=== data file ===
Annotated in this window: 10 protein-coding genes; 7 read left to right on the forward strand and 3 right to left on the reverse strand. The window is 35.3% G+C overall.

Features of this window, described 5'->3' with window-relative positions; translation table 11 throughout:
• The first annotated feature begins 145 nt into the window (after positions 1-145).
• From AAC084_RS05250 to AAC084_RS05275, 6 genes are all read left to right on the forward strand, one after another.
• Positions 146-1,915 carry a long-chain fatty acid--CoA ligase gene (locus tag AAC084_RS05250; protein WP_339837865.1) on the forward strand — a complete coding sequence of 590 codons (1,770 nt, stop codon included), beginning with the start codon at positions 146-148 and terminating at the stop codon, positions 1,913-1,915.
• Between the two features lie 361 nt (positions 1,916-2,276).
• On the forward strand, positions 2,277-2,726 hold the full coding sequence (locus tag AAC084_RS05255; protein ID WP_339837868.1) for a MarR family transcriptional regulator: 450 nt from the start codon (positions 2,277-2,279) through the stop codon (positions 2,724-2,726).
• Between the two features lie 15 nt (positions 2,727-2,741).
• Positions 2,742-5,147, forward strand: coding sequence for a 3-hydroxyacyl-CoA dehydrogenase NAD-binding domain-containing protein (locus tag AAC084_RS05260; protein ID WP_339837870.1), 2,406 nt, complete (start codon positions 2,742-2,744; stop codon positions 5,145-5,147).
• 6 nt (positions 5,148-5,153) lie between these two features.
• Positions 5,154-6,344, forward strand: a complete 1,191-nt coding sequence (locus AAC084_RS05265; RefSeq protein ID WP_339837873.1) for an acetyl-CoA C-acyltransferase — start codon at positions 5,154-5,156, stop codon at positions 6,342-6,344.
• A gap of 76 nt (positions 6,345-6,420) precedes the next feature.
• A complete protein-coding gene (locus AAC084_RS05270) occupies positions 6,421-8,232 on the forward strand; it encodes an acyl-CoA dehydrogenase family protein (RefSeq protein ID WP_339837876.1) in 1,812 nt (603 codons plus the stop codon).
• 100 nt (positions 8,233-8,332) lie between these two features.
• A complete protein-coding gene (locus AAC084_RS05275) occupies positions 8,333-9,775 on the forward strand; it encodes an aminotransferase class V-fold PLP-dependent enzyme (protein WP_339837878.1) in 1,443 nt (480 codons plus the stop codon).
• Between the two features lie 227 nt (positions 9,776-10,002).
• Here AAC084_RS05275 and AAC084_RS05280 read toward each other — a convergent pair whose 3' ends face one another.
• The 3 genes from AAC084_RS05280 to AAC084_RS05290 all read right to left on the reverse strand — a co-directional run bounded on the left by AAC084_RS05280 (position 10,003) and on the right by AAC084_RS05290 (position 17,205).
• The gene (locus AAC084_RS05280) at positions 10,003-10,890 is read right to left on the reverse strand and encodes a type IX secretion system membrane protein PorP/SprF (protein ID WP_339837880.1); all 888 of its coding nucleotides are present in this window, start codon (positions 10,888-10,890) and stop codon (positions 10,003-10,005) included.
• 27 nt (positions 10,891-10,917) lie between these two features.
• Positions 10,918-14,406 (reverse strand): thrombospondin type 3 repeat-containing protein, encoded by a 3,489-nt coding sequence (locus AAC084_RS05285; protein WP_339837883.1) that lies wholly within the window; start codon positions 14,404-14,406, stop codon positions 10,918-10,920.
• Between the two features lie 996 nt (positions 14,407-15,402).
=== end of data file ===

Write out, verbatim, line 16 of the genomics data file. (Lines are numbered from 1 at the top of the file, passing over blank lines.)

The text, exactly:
• Between the two features lie 227 nt (positions 9,776-10,002).